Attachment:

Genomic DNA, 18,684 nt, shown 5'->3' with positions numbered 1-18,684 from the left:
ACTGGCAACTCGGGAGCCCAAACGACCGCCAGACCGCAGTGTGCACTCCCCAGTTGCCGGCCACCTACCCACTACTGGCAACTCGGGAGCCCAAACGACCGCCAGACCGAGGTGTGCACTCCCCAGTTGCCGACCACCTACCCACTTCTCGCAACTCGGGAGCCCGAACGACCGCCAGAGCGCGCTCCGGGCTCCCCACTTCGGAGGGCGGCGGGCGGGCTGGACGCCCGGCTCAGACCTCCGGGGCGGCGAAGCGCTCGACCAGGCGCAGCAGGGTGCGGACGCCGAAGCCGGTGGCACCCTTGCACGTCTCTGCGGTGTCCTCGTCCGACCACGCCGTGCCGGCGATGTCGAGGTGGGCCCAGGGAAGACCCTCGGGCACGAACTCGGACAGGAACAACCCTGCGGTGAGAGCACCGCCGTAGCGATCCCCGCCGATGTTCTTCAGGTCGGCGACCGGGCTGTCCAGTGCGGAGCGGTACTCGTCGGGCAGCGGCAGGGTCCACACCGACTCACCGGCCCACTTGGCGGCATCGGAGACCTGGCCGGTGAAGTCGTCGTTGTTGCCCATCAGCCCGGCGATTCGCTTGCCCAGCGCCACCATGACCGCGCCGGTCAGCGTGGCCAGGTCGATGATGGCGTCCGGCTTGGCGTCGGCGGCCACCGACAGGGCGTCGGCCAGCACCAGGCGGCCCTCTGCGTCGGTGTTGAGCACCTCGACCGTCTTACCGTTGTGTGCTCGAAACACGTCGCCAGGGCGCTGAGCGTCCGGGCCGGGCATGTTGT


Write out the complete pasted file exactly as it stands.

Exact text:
Genomic DNA, 18,684 nt, shown 5'->3' with positions numbered 1-18,684 from the left:
ACTGGCAACTCGGGAGCCCAAACGACCGCCAGACCGCAGTGTGCACTCCCCAGTTGCCGGCCACCTACCCACTACTGGCAACTCGGGAGCCCAAACGACCGCCAGACCGAGGTGTGCACTCCCCAGTTGCCGACCACCTACCCACTTCTCGCAACTCGGGAGCCCGAACGACCGCCAGAGCGCGCTCCGGGCTCCCCACTTCGGAGGGCGGCGGGCGGGCTGGACGCCCGGCTCAGACCTCCGGGGCGGCGAAGCGCTCGACCAGGCGCAGCAGGGTGCGGACGCCGAAGCCGGTGGCACCCTTGCACGTCTCTGCGGTGTCCTCGTCCGACCACGCCGTGCCGGCGATGTCGAGGTGGGCCCAGGGAAGACCCTCGGGCACGAACTCGGACAGGAACAACCCTGCGGTGAGAGCACCGCCGTAGCGATCCCCGCCGATGTTCTTCAGGTCGGCGACCGGGCTGTCCAGTGCGGAGCGGTACTCGTCGGGCAGCGGCAGGGTCCACACCGACTCACCGGCCCACTTGGCGGCATCGGAGACCTGGCCGGTGAAGTCGTCGTTGTTGCCCATCAGCCCGGCGATTCGCTTGCCCAGCGCCACCATGACCGCGCCGGTCAGCGTGGCCAGGTCGATGATGGCGTCCGGCTTGGCGTCGGCGGCCACCGACAGGGCGTCGGCCAGCACCAGGCGGCCCTCTGCGTCGGTGTTGAGCACCTCGACCGTCTTACCGTTGTGTGCTCGAAACACGTCGCCAGGGCGCTGAGCGTCCGGGCCGGGCATGTTGT